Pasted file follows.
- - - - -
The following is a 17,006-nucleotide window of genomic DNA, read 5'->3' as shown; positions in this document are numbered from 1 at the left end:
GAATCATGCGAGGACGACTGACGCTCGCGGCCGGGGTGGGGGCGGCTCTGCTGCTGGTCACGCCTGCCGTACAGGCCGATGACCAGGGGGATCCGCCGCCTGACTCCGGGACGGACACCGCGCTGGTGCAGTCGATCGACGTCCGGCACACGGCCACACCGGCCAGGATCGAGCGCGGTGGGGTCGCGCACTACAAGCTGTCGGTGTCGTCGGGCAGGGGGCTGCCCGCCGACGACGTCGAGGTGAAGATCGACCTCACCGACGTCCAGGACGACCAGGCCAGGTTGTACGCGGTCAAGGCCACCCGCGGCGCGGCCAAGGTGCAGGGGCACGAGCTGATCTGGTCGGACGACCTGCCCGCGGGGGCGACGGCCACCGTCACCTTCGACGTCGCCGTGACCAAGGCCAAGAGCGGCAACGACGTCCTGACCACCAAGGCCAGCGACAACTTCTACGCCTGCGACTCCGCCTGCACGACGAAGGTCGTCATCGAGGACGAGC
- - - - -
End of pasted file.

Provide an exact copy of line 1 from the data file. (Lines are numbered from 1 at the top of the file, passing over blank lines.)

The following is a 17,006-nucleotide window of genomic DNA, read 5'->3' as shown; positions in this document are numbered from 1 at the left end: